Critique/Rate My Code

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26 Replies - 17283 Views - Last Post: 06 November 2012 - 07:24 AM

#16 AdamSpeight2008  Icon User is offline

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Re: Critique/Rate My Code

Posted 25 October 2012 - 08:46 AM

null null isn't always mean it's a bug or bad design. null can be useful to indicate the lack of a value.
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#17 cfoley  Icon User is online

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Re: Critique/Rate My Code

Posted 25 October 2012 - 08:57 AM

Edit: Yes, it's not always a bad design, but if it is getting into private methods then I would seriously question the design. /edit.

And if you allow it to propagate anywhere and everywhere then all your methods have to make special cases for nulls. That's a nasty way to program. You pollute all your methods with null checks and have to write test cases to cover null arguments. That's bad enough when you have one argument but if you have two, three or four you end up with a combinatorial problem!

There are other cleaner ways or representing no data in your program. Empty collections instead of nulls and special case objects are two that spring to mind. In this case, an empty string does the job nicely, although that won't be appropriate all the time. If you absolutely must account for null then extract it to another method:

Public Function RemoveDuplicates(ByVal values As String) As String
    Dim cleanValues as String = ValidateValues(values)
    Return MakeDistinct(cleanValues)
End Function

Public Function ValidateValues(ByVal values As String) As String
    If IsNothing(values) Then
        Return ""
    Else
        Return values
    End If
End Function


Public Function MakeDistinct(ByVal values As String) As String
    ' use one of the implementations above
End Function

This post has been edited by cfoley: 25 October 2012 - 08:59 AM

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#18 AdamSpeight2008  Icon User is offline

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Re: Critique/Rate My Code

Posted 25 October 2012 - 09:08 AM

The Zero-Length String "" is subtly different to the empty string String.Empty.
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#19 cfoley  Icon User is online

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Re: Critique/Rate My Code

Posted 25 October 2012 - 11:56 PM

Are you sure? I did some testing to see the difference and came up with this. It reports that they are equal by the equals function and that they are, in fact, the same instance according to the ReferenceEquals function. If they are the same instance then what can the difference be?

    Sub Main()
        Dim a As String = ""
        Dim b As String = String.Empty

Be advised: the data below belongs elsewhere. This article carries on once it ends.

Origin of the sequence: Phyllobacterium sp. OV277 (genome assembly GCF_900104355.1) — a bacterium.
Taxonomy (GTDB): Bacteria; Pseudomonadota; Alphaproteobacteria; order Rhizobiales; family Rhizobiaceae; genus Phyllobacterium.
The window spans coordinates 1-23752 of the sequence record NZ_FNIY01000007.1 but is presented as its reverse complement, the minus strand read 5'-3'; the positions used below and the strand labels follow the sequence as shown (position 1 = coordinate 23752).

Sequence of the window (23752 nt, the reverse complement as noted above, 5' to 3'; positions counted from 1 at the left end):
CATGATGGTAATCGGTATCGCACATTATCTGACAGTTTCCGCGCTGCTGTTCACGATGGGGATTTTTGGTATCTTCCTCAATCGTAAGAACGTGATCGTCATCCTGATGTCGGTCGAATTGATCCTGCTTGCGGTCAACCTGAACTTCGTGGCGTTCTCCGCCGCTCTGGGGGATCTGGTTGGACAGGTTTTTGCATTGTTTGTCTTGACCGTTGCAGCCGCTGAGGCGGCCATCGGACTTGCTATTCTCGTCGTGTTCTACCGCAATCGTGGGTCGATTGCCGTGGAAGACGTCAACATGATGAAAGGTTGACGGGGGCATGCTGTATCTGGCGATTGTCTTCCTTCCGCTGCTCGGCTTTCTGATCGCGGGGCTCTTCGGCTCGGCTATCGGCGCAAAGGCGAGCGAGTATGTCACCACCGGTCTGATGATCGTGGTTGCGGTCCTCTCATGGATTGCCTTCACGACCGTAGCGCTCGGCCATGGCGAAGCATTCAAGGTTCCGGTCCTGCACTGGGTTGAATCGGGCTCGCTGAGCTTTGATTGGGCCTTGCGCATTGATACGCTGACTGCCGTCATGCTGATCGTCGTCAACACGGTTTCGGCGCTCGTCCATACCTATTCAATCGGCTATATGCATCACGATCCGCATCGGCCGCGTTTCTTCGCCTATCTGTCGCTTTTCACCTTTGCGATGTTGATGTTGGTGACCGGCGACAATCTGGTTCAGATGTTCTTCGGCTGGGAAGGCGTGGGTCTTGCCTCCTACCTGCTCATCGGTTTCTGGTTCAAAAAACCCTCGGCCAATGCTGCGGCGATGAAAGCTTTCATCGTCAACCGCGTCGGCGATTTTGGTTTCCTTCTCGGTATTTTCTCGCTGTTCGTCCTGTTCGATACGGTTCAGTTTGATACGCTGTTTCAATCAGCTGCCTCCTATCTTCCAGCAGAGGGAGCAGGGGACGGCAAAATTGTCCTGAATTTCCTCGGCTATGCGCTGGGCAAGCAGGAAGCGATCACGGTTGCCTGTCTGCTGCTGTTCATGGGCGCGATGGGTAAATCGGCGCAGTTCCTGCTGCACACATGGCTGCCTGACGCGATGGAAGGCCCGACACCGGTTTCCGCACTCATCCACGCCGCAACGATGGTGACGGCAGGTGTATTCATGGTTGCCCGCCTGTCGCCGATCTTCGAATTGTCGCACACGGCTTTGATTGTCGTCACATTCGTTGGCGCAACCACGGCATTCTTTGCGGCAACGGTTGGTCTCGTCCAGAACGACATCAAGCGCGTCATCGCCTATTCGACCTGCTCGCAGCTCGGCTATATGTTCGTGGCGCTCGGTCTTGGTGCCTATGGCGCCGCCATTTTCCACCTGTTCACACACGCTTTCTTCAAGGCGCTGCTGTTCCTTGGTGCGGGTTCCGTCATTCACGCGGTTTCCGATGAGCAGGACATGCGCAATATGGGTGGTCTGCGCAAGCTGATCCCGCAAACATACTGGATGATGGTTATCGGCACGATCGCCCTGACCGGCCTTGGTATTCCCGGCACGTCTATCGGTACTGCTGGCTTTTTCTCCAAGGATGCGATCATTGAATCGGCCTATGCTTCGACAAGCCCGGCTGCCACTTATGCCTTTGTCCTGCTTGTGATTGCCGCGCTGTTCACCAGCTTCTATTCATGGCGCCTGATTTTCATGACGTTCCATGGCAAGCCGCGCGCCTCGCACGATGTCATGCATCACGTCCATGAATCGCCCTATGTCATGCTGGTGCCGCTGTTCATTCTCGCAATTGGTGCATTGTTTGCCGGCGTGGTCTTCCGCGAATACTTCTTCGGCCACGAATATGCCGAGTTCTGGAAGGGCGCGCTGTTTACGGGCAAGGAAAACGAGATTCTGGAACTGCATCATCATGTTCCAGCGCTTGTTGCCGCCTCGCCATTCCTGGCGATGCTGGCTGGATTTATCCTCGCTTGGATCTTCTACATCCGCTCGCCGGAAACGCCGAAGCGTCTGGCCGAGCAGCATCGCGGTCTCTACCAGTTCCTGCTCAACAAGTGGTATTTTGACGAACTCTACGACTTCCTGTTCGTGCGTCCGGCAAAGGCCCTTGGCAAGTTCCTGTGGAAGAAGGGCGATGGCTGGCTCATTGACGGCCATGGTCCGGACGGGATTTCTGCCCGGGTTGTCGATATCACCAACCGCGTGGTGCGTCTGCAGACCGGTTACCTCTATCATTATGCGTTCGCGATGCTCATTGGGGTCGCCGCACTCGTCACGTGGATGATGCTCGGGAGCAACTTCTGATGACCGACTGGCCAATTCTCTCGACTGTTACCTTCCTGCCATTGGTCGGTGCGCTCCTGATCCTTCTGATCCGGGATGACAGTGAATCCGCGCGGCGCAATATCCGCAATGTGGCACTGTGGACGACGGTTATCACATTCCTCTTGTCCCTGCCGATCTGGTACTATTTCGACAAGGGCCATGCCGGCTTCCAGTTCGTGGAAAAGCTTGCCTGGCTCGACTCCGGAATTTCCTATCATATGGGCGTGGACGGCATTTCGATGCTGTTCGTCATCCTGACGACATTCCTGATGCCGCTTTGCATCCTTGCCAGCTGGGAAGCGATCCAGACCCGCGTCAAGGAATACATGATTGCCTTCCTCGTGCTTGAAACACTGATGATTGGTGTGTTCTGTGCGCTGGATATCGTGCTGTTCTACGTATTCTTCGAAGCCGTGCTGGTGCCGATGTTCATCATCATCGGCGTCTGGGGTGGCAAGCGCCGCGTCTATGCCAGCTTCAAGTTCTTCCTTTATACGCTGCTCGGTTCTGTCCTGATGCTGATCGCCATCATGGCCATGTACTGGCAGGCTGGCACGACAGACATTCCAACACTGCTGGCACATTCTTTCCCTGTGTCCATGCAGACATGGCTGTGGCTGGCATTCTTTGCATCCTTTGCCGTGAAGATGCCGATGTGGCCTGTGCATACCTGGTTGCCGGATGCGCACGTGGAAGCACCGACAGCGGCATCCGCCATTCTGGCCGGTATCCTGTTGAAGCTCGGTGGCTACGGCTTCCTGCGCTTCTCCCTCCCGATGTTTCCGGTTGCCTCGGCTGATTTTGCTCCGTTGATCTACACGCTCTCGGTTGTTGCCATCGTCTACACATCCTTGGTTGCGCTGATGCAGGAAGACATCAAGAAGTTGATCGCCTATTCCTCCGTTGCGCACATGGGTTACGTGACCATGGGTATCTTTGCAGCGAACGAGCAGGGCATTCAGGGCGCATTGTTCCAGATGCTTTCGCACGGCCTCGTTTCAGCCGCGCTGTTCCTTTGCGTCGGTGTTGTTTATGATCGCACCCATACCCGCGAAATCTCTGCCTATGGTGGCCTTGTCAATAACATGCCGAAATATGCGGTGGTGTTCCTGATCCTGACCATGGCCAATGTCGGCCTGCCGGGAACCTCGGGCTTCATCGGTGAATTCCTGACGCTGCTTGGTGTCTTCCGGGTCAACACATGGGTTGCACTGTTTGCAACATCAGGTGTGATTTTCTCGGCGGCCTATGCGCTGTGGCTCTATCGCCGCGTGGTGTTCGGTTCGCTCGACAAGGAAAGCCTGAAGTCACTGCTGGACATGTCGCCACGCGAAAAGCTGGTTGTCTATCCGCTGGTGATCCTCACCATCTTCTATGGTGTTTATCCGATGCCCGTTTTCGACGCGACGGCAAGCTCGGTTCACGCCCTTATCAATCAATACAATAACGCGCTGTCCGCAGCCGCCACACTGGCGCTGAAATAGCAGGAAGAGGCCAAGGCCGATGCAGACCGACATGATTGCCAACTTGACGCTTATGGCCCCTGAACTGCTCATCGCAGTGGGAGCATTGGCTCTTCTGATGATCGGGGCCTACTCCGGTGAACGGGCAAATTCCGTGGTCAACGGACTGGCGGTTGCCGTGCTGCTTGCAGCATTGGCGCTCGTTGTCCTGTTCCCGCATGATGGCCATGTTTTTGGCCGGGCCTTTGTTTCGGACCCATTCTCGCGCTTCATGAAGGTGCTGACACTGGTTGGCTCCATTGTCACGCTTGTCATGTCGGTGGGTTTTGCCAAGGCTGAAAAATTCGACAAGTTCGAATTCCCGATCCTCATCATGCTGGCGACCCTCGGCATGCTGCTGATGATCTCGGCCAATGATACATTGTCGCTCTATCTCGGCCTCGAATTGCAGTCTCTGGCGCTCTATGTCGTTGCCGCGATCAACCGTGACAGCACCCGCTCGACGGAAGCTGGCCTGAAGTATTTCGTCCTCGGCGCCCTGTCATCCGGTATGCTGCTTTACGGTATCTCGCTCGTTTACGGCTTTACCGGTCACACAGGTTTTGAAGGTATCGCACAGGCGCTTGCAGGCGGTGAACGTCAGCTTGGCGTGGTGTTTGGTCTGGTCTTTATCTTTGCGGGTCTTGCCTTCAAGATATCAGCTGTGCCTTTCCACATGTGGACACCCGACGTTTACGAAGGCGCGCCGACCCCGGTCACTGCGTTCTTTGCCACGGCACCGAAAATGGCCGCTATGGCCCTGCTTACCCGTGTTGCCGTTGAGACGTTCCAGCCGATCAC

If a.Equals(B)/> Then
            ' This gets printed
            Console.WriteLine("They are equal") 
        Else
            Console.WriteLine("Not equal")
        End If

        If ReferenceEquals(a, B)/> Then
            ' This gets printed
            Console.WriteLine("Same references")
        Else
            Console.WriteLine("Different references")
        End If

        Console.ReadKey()
    End Sub


This post has been edited by cfoley: 26 October 2012 - 12:04 AM

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#20 lucky3  Icon User is offline

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Re: Critique/Rate My Code

Posted 26 October 2012 - 12:30 AM

Same result with If a Is b Then.
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#21 cfoley  Icon User is online

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Re: Critique/Rate My Code

Posted 26 October 2012 - 03:21 AM

Did not know about the Is operator. While looking it up, I also found out about the IsNot patent application. :-)
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#22 depricated  Icon User is offline

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Re: Critique/Rate My Code

Posted 05 November 2012 - 01:40 PM

Take 2! (Should this be a separate post? I don't want to clutter the board)

So one thing I built today was a login form. I want to authenticate against Active Directory. For that, I use a portion of this code:
http://vbnet.mvps.or...ritycontext.htm

I didn't pretty that up. What I'm posting here is strictly what was written by me. Once more, I'd love a critique on this portion as well. I've been reading the book Clean Code, as suggested, so I'm hoping some of that shows.

I'll explain after the code how it steps through. Hopefully, that'll be redundant by the time you get to the explanation, if I've done this right. :) That's my hope!